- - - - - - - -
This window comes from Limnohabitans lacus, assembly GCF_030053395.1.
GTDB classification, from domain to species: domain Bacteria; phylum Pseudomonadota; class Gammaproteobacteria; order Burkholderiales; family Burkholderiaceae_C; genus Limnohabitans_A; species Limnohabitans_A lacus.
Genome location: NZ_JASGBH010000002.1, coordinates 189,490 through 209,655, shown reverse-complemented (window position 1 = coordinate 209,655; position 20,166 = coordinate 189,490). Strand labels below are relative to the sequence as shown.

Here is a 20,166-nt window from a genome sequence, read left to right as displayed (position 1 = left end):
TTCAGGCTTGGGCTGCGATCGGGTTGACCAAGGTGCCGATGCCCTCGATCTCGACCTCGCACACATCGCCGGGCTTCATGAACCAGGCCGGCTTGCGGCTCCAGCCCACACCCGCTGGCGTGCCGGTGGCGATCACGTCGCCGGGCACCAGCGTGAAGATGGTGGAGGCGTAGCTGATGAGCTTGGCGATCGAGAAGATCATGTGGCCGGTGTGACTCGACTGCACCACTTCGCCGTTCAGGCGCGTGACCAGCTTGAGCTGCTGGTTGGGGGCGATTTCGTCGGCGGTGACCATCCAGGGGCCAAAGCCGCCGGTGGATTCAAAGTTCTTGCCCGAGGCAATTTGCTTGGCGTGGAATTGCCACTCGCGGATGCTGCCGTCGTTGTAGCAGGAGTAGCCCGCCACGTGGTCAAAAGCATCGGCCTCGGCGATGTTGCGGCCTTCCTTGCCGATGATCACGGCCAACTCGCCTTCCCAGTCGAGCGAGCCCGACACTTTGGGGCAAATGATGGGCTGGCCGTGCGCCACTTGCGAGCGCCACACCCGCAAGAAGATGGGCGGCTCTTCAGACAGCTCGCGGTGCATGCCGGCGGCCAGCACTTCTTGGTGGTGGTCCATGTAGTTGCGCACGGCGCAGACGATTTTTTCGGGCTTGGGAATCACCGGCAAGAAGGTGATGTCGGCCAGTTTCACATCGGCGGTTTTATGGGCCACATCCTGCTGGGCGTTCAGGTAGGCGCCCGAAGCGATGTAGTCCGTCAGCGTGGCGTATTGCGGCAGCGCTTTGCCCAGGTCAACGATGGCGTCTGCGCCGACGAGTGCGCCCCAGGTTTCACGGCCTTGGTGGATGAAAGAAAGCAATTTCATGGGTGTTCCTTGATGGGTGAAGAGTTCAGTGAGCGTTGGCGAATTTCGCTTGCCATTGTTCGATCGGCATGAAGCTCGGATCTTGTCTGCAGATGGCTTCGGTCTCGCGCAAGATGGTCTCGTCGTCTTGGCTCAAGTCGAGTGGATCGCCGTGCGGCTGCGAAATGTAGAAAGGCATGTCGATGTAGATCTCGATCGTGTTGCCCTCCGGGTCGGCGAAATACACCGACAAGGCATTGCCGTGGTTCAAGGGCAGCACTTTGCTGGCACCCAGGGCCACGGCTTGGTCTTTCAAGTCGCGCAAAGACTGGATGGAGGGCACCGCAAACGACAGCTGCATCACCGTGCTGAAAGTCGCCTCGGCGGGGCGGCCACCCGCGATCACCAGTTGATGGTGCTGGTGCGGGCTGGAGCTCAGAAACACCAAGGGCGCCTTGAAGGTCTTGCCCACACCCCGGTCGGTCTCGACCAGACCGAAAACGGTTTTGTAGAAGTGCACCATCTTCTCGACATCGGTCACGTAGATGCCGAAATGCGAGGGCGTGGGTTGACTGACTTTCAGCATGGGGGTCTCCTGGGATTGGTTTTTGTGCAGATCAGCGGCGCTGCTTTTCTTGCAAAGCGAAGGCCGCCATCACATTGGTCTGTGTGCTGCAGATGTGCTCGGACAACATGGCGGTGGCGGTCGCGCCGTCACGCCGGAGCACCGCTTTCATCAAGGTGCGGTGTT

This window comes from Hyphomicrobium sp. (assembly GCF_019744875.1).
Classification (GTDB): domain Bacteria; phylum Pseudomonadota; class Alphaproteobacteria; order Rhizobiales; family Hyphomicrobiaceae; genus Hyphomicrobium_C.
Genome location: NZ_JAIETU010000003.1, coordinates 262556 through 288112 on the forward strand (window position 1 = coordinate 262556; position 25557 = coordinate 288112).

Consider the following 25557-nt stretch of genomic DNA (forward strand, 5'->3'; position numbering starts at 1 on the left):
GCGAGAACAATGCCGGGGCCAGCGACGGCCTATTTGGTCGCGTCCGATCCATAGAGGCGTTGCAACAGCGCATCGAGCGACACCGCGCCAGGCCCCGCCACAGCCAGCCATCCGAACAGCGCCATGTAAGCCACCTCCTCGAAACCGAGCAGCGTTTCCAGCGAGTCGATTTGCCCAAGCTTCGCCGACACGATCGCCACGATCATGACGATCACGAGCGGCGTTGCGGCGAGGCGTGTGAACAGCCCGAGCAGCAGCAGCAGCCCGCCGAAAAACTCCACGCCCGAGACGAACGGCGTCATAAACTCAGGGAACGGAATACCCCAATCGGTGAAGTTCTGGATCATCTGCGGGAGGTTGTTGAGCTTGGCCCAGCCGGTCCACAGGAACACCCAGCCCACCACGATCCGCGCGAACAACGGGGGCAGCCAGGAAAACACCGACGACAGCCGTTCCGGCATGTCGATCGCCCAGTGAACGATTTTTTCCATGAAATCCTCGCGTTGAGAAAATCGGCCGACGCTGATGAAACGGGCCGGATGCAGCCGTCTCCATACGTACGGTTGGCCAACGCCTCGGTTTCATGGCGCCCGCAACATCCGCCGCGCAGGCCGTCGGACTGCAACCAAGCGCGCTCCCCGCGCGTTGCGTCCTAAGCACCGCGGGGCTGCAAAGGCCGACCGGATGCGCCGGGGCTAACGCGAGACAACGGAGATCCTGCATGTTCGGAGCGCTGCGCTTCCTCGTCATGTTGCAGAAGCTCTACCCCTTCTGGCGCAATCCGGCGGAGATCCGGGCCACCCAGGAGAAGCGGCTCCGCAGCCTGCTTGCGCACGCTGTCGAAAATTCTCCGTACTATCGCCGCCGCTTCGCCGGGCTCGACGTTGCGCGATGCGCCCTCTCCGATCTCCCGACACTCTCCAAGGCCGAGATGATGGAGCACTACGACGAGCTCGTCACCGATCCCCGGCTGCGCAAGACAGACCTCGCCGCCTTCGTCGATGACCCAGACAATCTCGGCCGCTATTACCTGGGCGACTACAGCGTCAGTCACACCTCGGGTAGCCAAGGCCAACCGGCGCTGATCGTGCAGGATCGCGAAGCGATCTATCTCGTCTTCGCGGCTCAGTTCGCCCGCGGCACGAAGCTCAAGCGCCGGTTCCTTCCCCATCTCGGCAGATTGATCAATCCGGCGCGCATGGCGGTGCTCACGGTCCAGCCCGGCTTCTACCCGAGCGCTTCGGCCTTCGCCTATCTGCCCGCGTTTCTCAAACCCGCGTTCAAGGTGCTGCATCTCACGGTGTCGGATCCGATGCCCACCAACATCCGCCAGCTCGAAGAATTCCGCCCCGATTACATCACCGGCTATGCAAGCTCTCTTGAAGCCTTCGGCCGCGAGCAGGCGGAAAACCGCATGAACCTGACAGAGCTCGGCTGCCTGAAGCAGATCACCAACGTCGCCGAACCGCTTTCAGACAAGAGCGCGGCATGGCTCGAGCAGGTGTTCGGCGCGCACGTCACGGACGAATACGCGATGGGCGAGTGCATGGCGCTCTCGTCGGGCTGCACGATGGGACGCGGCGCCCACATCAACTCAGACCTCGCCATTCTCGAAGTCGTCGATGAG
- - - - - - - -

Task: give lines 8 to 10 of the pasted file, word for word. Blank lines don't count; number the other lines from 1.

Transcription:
Genome location: NZ_JAIETU010000003.1, coordinates 262556 through 288112 on the forward strand (window position 1 = coordinate 262556; position 25557 = coordinate 288112).

Consider the following 25557-nt stretch of genomic DNA (forward strand, 5'->3'; position numbering starts at 1 on the left):
GCGAGAACAATGCCGGGGCCAGCGACGGCCTATTTGGTCGCGTCCGATCCATAGAGGCGTTGCAACAGCGCATCGAGCGACACCGCGCCAGGCCCCGCCACAGCCAGCCATCCGAACAGCGCCATGTAAGCCACCTCCTCGAAACCGAGCAGCGTTTCCAGCGAGTCGATTTGCCCAAGCTTCGCCGACACGATCGCCACGATCATGACGATCACGAGCGGCGTTGCGGCGAGGCGTGTGAACAGCCCGAGCAGCAGCAGCAGCCCGCCGAAAAACTCCACGCCCGAGACGAACGGCGTCATAAACTCAGGGAACGGAATACCCCAATCGGTGAAGTTCTGGATCATCTGCGGGAGGTTGTTGAGCTTGGCCCAGCCGGTCCACAGGAACACCCAGCCCACCACGATCCGCGCGAACAACGGGGGCAGCCAGGAAAACACCGACGACAGCCGTTCCGGCATGTCGATCGCCCAGTGAACGATTTTTTCCATGAAATCCTCGCGTTGAGAAAATCGGCCGACGCTGATGAAACGGGCCGGATGCAGCCGTCTCCATACGTACGGTTGGCCAACGCCTCGGTTTCATGGCGCCCGCAACATCCGCCGCGCAGGCCGTCGGACTGCAACCAAGCGCGCTCCCCGCGCGTTGCGTCCTAAGCACCGCGGGGCTGCAAAGGCCGACCGGATGCGCCGGGGCTAACGCGAGACAACGGAGATCCTGCATGTTCGGAGCGCTGCGCTTCCTCGTCATGTTGCAGAAGCTCTACCCCTTCTGGCGCAATCCGGCGGAGATCCGGGCCACCCAGGAGAAGCGGCTCCGCAGCCTGCTTGCGCACGCTGTCGAAAATTCTCCGTACTATCGCCGCCGCTTCGCCGGGCTCGACGTTGCGCGATGCGCCCTCTCCGATCTCCCGACACTCTCCAAGGCCGAGATGATGGAGCACTACGACGAGCTCGTCACCGATCCCCGGCTGCGCAAGACAGACCTCGCCGCCTTCGTCGATGACCCAGACAATCTCGGCCGCTATTACCTGGGCGACTACAGCGTCAGTCACACCTCGGGTAGCCAAGGCCAACCGGCGCTGATCGTGCAGGATCGCGAAGCGATCTATCTCGTCTTCGCGGCTCAGTTCGCCCGCGGCACGAAGCTCAAGCGCCGGTTCCTTCCCCATCTCGGCAGATTGATCAATCCGGCGCGCATGGCGGTGCTCACGGTCCAGCCCGGCTTCTACCCGAGCGCTTCGGCCTTCGCCTATCTGCCCGCGTTTCTCAAACCCGCGTTCAAGGTGCTGCATCTCACGGTGTCGGATCCGATGCCCACCAACATCCGCCAGCTCGAAGAATTCCGCCCCGATTACATCACCGGCTATGCAAGCTCTCTTGAAGCCTTCGGCCGCGAGCAGGCGGAAAACCGCATGAACCTGACAGAGCTCGGCTGCCTGAAGCAGATCACCAACGTCGCCGAACCGCTTTCAGACAAGAGCGCGGCATGGCTCGAGCAGGTGTTCGGCGCGCACGTCACGGACGAATACGCGATGGGCGAGTGCATGGCGCTCTCGTCGGGCTGCACGATGGGACGCGGCGCCCACATCAACTCAGACCTCGCCATTCTCGAAGTCGTCGATGAG